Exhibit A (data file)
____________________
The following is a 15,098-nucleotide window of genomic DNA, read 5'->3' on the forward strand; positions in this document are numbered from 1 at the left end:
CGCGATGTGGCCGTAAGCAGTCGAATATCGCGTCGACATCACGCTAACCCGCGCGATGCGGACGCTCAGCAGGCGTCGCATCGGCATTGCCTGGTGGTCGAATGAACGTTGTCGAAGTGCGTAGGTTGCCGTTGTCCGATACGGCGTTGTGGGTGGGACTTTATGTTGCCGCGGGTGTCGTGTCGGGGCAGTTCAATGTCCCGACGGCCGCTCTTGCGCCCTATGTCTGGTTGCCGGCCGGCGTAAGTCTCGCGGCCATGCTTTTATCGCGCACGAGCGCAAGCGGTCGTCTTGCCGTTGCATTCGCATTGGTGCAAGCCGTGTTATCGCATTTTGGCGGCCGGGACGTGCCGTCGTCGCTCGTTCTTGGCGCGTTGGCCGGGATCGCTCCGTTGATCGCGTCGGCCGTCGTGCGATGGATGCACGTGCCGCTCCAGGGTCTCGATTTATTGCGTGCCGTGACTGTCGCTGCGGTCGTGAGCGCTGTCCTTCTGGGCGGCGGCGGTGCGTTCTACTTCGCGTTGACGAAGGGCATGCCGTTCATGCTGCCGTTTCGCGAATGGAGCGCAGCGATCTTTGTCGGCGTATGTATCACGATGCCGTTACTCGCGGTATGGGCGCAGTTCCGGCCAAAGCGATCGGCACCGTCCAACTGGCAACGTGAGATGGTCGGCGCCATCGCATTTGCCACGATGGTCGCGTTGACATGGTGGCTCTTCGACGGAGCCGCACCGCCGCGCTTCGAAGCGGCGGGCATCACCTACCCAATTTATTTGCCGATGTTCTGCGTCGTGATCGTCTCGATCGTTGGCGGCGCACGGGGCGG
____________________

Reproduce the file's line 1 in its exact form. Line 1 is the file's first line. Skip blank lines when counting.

The following is a 15,098-nucleotide window of genomic DNA, read 5'->3' on the forward strand; positions in this document are numbered from 1 at the left end: